To succeed, in accordance with paragraph 4(a) of the Policy, the Complainant must satisfy the Panel that:
(i) the Disputed Domain Name is identical with or confusingly similar to a trademark or service mark in which the Complainant has rights;
(ii) the Respondent has no rights or legitimate interests in respect of the Disputed Domain Name;
(iii) the Disputed Domain Name has been registered and is being used in bad faith.
A. Identical or Confusingly Similar
The Complainant has rights in the MAJID AL FUTTAIM trademark. The Panel finds the Disputed Domain Name is confusingly similar to this trademark. It involves the omission of the space between the words and of the letter “i”. The Panel agrees in this regard with the approach set out in WIPO Overview 3.0 namely:
“1.9 Is a domain name consisting of a misspelling of the complainant’s trademark (i.e., typosquatting) confusingly similar to the complainant’s mark?A domain name which consists of a common, obvious, or intentional misspelling of a trademark is considered by panels to be confusingly similar to the relevant mark for purposes of the first element”.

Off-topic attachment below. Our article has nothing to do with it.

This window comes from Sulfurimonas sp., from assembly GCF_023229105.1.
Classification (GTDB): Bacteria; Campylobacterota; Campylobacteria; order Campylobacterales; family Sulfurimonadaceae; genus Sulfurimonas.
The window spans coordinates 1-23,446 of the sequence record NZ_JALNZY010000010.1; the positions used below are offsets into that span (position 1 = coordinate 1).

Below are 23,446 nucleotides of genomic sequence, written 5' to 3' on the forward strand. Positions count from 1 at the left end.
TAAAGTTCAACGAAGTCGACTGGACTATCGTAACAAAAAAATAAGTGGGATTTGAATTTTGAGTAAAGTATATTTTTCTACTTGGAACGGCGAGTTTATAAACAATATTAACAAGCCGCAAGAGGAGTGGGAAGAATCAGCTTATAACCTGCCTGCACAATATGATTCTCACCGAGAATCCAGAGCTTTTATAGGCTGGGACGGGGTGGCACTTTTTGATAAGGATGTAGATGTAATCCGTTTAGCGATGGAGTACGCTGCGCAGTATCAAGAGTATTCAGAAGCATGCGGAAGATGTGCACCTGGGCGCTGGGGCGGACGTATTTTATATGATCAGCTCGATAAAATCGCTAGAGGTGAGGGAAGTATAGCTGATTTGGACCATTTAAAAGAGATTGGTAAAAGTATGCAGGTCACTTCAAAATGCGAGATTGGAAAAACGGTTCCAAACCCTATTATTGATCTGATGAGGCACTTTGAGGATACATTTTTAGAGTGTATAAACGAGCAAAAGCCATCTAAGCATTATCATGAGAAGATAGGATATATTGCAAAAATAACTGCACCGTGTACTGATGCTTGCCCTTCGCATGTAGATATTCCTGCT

It is well established that the generic Top-Level Domain (“gTLD”), in this case “.com”, does not affect the Disputed Domain Name for the purpose of determining whether it is identical or confusingly similar. See, for example, Rollerblade, Inc. v. Chris McCrady, WIPO Case No. D2000-0429.
Accordingly, the Panel finds that the Disputed Domain Name is confusingly similar to the Complainant’s trademark and hence the first condition of paragraph 4(a) of the Policy has been fulfilled.
B. Rights or Legitimate Interests
Paragraph 4(c) of the Policy provides a list of circumstances any of which is sufficient to demonstrate that a respondent has rights or legitimate interests in a domain name:
(i) before any notice to the respondent of the dispute, use of, or demonstrable preparations to use, the domain name or a name corresponding to the domain name in connection with a bona fide offering of goods or services; or
(ii) the respondent has been commonly known by the domain name, even if the respondent has acquired no trademark or service mark rights; or
(iii) the respondent is making a legitimate noncommercial or fair use of the domain name, without intent for commercial gain to misleadingly divert consumers or to tarnish the trademark or service mark at issue.